As 2018 draws to a close, it is time to start looking ahead to 2019 and the major adventures and expeditions to come. As usual, Everest will play a prominent role, dominating the mountaineering scene, casting a large shadow both figuratively and literally.
With that in mind, our friend Alan Arnette has completed his annual look at the costs of climbing the mountain, and as usual, there are a lot of variables to account for, even though it is clear that the world’s tallest peak is getting more expensive.
The past few years, the major take away from Alan’s annual update on Everest climbing expenses is that the costs keep going up. But this year, the increase in prices is even more substantial, with long-established operators like Himalayan Experience (aka Himex) raising its prices from the $55,000-$60,000 range all the way up to $70,000 in one massive leap.
On the lower end, Seven Summit Treks, which has become a major player on the lower end of the scale, has gone from $32,000 to $38,000 for a climb in 2019. As Alan points out, one of the major differences between the companies is that Himex’s price is set, while Seven Summits will negotiate some.
Alan says that the mountain’s Tibetan side is still the most affordable for those looking for climbing deals. But the gap between operators who function on the South Side in Nepal and the North Side in Tibet is narrowing, and he expects there to be very little –– if any –– difference soon.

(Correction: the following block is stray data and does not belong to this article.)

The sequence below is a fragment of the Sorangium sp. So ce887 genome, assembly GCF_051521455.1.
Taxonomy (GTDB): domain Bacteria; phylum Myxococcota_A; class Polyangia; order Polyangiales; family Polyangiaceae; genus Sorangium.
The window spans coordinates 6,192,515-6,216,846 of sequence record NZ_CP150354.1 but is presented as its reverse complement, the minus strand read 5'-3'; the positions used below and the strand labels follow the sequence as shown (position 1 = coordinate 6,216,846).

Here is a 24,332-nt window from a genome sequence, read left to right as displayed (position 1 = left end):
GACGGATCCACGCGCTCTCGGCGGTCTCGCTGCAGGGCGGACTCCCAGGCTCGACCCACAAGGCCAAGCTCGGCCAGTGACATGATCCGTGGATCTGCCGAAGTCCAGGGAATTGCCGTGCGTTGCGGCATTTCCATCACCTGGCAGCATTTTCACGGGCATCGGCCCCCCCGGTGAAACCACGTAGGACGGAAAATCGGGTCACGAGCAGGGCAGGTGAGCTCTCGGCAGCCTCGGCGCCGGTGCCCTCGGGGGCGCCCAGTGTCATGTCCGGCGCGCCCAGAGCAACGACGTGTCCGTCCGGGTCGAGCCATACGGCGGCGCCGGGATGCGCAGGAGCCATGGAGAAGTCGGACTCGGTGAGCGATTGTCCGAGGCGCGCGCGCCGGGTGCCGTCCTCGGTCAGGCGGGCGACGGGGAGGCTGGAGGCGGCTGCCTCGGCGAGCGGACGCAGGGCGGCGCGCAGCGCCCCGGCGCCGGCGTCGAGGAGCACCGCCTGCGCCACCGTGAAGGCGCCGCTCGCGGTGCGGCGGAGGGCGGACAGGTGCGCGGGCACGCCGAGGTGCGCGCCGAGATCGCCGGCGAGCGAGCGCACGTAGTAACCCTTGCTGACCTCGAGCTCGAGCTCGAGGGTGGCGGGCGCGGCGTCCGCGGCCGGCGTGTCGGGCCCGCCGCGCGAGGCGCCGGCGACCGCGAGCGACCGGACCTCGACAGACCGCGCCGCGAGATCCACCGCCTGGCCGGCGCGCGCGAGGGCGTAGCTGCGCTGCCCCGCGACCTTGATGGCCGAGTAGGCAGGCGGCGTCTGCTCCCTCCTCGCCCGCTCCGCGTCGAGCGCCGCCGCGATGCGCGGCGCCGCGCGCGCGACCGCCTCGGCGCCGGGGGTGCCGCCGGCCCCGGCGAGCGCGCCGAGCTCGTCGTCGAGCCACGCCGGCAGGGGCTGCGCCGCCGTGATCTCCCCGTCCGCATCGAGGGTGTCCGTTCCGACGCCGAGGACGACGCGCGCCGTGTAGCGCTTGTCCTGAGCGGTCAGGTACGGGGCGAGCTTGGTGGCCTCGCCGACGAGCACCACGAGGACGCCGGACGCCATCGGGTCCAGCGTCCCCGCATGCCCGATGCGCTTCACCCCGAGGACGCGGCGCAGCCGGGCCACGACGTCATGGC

In the article, Alans say, “The median price for low-end climbs in Nepal is $42,500 and 43,875 in Tibet while the top end comes in at $67,000 in Nepal and a whopping $85,000 from Tibet.” That high-end pricing brings the average price up from the Northside, but the gap is obviously closing in general.
By the way, f those who have the luxury if not worrying about budget, the high end of the scale, for both sides of Everest, has risen to $130,000, with companies like Furtenbach Adventures and 7 Summits Club leading the way.
As usual, Alan does an excellent job of breaking down the cost structure and where all of the cash goes on an Everest expedition. He examines travel costs, insurance rates, permit pricing, the expense of buying gear, and so much more.
His annual report is as exhaustive and comprehensive as ever, giving anyone considering an Everest climb a good breakdown of what they should expect to pay not just in 2019 but moving forward.
For those who follow the Everest climbing scene closely, it is always interesting to see where the money goes and what the trends are. I can’t tell you how many times I tell people the average cost of an Everest climb, only to have them be shocked at the answer.
I also tell them that you can go “cut-rate” if you choose, but is the Himalaya a place where you want to be going cheap?
To look at the numbers more closely, read the entire article here.
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